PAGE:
Preparing for Pregnancy in 2021

Now that we have officially entered 2021, many women are returning to the goals and resolutions they set for themselves in 2020, including pregnancy. And for good reason. 2021 – probably more than any year previously – represents renewed possibility after the hardships so many of us faced during 2020, and what better way to represent that than giving birth?

Of course, pregnancy requires planning, and that is no different in 2021. Pregnancy preparation is arguably more important now than it has ever been thanks to the continued spread of COVID-19. If getting pregnant is one of your New Year’s resolutions, take a moment to read through these important process reminders, and make sure to consider our preconception counseling services, which will help you with the journey.

See A Doctor

Unlike more conventional New Year’s resolutions – losing weight, starting a new hobby, saving more money – getting pregnant is not something you should enter lightly. Before doing anything else, speak with your physician to determine whether having a baby is the healthiest choice for you currently. There are multiple medical risks associated with pregnancy, and it can also aggravate any underlying conditions you may have. (Bonus: talking to your physician beforehand could reveal an underlying condition you weren’t aware of previously.) Your doctor will determine whether pregnancy is a viable health option for you; once that process is complete, you can begin your action plan to either get pregnant or improve your wellbeing, so pregnancy becomes a more viable option. In either case, it is the ideal way to begin a 2021 pregnancy resolution.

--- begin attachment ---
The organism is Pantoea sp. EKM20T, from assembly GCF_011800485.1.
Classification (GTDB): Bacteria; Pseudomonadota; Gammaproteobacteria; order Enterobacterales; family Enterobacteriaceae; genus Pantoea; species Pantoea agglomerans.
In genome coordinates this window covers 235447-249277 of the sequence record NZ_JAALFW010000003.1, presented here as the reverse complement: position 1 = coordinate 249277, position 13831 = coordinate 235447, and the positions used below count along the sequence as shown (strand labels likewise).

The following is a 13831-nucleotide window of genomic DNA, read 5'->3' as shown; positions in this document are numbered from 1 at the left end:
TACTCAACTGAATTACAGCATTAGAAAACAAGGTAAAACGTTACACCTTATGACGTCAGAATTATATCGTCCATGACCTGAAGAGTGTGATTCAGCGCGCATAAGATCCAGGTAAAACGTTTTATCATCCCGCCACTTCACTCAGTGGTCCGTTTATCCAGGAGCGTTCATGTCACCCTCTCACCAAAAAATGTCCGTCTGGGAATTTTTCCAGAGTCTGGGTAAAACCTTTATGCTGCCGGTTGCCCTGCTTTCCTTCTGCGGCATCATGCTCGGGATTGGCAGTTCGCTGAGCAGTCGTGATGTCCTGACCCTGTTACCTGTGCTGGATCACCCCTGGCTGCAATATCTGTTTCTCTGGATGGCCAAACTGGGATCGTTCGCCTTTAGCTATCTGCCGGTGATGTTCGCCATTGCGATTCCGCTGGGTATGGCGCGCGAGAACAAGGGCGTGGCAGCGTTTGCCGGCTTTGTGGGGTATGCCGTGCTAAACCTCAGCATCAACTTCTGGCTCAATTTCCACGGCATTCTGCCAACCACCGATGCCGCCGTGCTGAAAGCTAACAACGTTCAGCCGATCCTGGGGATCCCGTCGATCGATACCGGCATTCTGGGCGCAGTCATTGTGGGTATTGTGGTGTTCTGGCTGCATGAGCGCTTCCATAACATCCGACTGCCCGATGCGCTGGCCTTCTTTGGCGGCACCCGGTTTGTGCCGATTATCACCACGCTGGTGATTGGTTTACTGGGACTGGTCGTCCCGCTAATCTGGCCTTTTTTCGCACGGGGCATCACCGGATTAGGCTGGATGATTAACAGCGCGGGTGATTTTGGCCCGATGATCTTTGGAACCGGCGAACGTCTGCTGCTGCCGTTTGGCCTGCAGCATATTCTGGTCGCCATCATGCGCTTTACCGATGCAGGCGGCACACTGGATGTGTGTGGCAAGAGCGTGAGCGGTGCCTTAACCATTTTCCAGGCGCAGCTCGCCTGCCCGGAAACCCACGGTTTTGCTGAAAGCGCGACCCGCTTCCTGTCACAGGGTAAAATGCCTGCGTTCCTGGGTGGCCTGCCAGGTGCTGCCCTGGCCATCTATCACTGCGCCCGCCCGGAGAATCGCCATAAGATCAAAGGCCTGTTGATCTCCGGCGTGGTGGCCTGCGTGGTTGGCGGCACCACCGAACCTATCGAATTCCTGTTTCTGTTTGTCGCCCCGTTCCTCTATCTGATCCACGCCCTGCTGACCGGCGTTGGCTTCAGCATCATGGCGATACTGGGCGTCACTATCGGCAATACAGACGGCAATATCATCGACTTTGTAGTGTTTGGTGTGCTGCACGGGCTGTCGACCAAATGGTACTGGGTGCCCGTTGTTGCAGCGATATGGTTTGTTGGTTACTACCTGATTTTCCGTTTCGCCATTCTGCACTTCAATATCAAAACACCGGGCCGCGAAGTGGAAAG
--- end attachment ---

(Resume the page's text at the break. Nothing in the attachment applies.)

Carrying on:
The COVID-19 Vaccine

There has been a lot of discussion about pregnancy and the COVID-19 vaccine. There are a few things to consider. For starters, pregnant women were not included in the clinical trials, so there is no concrete information to share regarding safety concerns. However, a few women who received the trial vaccine did eventually become pregnant, and there have been no reports of any health issues with those pregnancies.

The current two COVID-19 vaccines (from Pfizer and Moderna) are of the mRNA variety, which means they do not contain the live virus that causes COVID-19 and, consequently, will not give anyone the disease.  According to the CDC, the vaccines are unlikely to pose a specific risk for someone who is pregnant or hoping to get pregnant. They also note the added benefit of receiving the vaccine before pregnancy because COVID-19 can introduce severe health risks that are more complex and serious during pregnancy.

In general, vaccinations without live viruses are recommended at every stage of pregnancy, including preconception, during pregnancy, and right after delivery. Getting the right vaccinations at the appropriate moment will help you have a healthy pregnancy and keep your baby from getting sick or having lifelong health problems. All questions should be directed to your physician.

Preconception Tips